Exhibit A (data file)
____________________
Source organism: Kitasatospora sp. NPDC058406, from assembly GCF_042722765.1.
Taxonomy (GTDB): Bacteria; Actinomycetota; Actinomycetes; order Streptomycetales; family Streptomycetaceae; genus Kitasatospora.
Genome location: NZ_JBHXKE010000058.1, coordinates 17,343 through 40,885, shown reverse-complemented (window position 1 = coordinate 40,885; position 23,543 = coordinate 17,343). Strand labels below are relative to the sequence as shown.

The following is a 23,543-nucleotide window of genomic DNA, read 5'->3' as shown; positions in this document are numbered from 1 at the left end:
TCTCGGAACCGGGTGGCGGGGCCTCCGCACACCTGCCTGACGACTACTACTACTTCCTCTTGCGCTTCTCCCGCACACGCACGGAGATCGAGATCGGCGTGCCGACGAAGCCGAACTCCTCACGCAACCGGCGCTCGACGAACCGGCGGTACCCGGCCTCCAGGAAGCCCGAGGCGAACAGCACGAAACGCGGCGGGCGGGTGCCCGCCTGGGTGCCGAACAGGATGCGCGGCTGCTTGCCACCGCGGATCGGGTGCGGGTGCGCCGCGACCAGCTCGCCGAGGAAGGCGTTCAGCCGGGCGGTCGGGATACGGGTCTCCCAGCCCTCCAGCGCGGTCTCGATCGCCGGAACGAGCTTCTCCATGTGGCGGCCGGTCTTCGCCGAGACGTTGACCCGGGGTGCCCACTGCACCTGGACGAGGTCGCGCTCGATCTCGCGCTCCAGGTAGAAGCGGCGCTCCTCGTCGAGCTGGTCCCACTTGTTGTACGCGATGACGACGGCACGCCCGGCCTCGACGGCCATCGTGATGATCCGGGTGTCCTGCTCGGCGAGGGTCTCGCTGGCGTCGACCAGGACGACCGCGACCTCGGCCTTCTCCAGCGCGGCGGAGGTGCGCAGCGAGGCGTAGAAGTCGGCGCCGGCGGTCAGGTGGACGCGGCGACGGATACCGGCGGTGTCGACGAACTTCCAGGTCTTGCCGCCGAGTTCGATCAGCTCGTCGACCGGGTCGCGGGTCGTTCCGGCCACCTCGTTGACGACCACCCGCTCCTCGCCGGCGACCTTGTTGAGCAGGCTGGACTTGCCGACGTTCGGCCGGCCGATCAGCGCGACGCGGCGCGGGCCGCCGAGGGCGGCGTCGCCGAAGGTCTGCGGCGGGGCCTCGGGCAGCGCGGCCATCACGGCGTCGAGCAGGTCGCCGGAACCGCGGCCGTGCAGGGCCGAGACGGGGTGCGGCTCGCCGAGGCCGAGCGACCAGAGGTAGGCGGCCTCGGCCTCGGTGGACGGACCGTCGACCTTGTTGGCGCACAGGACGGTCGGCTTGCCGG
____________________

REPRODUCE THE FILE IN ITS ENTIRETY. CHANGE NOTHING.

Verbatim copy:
Source organism: Kitasatospora sp. NPDC058406, from assembly GCF_042722765.1.
Taxonomy (GTDB): Bacteria; Actinomycetota; Actinomycetes; order Streptomycetales; family Streptomycetaceae; genus Kitasatospora.
Genome location: NZ_JBHXKE010000058.1, coordinates 17,343 through 40,885, shown reverse-complemented (window position 1 = coordinate 40,885; position 23,543 = coordinate 17,343). Strand labels below are relative to the sequence as shown.

The following is a 23,543-nucleotide window of genomic DNA, read 5'->3' as shown; positions in this document are numbered from 1 at the left end:
TCTCGGAACCGGGTGGCGGGGCCTCCGCACACCTGCCTGACGACTACTACTACTTCCTCTTGCGCTTCTCCCGCACACGCACGGAGATCGAGATCGGCGTGCCGACGAAGCCGAACTCCTCACGCAACCGGCGCTCGACGAACCGGCGGTACCCGGCCTCCAGGAAGCCCGAGGCGAACAGCACGAAACGCGGCGGGCGGGTGCCCGCCTGGGTGCCGAACAGGATGCGCGGCTGCTTGCCACCGCGGATCGGGTGCGGGTGCGCCGCGACCAGCTCGCCGAGGAAGGCGTTCAGCCGGGCGGTCGGGATACGGGTCTCCCAGCCCTCCAGCGCGGTCTCGATCGCCGGAACGAGCTTCTCCATGTGGCGGCCGGTCTTCGCCGAGACGTTGACCCGGGGTGCCCACTGCACCTGGACGAGGTCGCGCTCGATCTCGCGCTCCAGGTAGAAGCGGCGCTCCTCGTCGAGCTGGTCCCACTTGTTGTACGCGATGACGACGGCACGCCCGGCCTCGACGGCCATCGTGATGATCCGGGTGTCCTGCTCGGCGAGGGTCTCGCTGGCGTCGACCAGGACGACCGCGACCTCGGCCTTCTCCAGCGCGGCGGAGGTGCGCAGCGAGGCGTAGAAGTCGGCGCCGGCGGTCAGGTGGACGCGGCGACGGATACCGGCGGTGTCGACGAACTTCCAGGTCTTGCCGCCGAGTTCGATCAGCTCGTCGACCGGGTCGCGGGTCGTTCCGGCCACCTCGTTGACGACCACCCGCTCCTCGCCGGCGACCTTGTTGAGCAGGCTGGACTTGCCGACGTTCGGCCGGCCGATCAGCGCGACGCGGCGCGGGCCGCCGAGGGCGGCGTCGCCGAAGGTCTGCGGCGGGGCCTCGGGCAGCGCGGCCATCACGGCGTCGAGCAGGTCGCCGGAACCGCGGCCGTGCAGGGCCGAGACGGGGTGCGGCTCGCCGAGGCCGAGCGACCAGAGGTAGGCGGCCTCGGCCTCGGTGGACGGACCGTCGACCTTGTTGGCGCACAGGACGGTCGGCTTGCCGG